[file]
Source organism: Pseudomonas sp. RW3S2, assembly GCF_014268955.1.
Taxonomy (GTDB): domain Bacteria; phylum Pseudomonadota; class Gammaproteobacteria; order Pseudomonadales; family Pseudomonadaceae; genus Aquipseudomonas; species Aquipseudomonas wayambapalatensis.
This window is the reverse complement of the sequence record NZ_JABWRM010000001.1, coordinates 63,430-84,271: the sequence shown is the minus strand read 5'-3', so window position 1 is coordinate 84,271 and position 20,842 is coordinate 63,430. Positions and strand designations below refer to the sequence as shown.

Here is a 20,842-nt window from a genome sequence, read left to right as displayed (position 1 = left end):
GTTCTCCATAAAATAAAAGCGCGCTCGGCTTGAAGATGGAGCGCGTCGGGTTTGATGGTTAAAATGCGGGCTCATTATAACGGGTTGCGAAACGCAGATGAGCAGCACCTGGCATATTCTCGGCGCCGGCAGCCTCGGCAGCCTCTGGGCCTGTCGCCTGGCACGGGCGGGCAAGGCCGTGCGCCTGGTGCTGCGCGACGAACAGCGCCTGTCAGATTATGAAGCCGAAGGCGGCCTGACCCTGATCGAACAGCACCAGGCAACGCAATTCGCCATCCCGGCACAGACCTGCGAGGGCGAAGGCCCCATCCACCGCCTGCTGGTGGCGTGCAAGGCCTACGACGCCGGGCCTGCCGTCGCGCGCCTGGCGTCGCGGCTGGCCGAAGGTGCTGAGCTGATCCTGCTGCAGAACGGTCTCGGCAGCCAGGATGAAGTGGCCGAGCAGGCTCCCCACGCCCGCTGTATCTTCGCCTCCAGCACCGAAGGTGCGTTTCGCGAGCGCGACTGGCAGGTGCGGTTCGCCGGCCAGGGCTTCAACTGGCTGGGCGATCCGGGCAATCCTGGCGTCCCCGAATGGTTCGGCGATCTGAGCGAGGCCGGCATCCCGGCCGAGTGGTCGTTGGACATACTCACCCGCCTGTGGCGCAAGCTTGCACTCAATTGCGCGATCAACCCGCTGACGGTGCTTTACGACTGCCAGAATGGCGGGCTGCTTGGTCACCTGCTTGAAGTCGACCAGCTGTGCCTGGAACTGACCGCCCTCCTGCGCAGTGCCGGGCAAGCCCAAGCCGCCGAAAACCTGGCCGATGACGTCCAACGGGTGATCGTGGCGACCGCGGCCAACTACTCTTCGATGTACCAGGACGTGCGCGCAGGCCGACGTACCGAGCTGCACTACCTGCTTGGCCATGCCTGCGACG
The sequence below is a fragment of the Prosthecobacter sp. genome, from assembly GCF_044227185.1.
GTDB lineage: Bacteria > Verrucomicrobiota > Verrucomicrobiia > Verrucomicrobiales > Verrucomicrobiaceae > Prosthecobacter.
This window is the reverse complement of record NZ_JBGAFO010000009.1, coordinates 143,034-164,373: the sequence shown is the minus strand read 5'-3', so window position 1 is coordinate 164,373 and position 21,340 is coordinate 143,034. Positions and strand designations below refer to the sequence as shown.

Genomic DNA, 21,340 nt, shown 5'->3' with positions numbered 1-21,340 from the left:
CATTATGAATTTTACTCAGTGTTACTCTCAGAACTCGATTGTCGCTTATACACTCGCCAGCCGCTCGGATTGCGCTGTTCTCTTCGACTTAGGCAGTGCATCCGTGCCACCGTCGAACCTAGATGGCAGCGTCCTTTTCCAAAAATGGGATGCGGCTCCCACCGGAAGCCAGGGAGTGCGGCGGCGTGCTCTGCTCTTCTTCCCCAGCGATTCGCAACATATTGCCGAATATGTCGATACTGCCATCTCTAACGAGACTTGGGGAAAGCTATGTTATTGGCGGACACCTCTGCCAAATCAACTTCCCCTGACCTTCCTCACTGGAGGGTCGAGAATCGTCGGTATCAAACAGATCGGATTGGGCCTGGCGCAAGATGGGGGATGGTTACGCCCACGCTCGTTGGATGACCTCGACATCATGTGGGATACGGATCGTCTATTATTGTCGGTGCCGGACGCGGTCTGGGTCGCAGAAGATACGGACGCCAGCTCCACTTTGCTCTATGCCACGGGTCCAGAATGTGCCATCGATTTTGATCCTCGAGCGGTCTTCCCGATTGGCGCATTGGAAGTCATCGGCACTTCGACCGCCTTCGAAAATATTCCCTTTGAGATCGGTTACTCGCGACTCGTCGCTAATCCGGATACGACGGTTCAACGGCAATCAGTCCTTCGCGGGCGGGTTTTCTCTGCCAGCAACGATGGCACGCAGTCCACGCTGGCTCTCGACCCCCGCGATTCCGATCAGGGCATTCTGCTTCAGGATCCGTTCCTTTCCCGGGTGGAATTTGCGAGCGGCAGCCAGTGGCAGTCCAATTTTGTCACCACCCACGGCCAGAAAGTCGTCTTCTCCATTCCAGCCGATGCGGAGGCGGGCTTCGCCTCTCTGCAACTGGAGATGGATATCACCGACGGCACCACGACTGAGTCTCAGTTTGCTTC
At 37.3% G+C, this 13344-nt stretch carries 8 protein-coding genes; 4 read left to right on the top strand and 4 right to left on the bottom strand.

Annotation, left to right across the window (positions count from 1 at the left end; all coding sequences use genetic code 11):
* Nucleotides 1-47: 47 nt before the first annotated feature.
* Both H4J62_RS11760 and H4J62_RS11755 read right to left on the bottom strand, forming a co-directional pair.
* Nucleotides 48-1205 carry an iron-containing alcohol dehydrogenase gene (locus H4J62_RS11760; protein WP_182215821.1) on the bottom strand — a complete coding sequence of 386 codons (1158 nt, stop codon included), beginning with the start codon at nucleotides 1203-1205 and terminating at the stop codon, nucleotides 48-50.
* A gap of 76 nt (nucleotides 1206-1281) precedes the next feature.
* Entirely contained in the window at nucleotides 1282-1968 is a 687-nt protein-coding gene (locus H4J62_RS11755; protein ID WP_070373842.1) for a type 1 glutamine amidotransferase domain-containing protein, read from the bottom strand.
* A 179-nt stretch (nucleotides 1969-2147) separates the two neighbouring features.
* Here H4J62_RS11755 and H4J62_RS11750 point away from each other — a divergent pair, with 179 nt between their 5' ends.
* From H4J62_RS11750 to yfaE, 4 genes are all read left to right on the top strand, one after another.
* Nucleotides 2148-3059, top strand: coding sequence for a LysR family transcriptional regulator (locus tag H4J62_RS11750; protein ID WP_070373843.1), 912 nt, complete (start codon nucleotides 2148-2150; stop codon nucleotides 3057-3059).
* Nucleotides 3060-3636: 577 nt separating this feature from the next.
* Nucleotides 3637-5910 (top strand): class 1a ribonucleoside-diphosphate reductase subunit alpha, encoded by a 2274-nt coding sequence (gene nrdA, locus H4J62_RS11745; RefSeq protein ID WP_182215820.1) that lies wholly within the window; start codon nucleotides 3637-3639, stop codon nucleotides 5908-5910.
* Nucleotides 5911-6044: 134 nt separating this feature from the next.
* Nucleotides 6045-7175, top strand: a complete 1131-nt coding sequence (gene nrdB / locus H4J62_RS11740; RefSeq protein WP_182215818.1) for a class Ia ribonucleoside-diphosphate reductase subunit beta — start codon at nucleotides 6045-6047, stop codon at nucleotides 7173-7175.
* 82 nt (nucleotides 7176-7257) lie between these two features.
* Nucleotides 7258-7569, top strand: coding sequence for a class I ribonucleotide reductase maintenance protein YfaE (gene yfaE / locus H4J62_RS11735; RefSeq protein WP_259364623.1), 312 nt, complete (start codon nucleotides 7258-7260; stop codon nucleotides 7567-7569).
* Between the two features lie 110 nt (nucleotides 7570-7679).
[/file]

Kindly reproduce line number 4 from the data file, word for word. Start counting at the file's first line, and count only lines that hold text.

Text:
Here is a 20,842-nt window from a genome sequence, read left to right as displayed (position 1 = left end):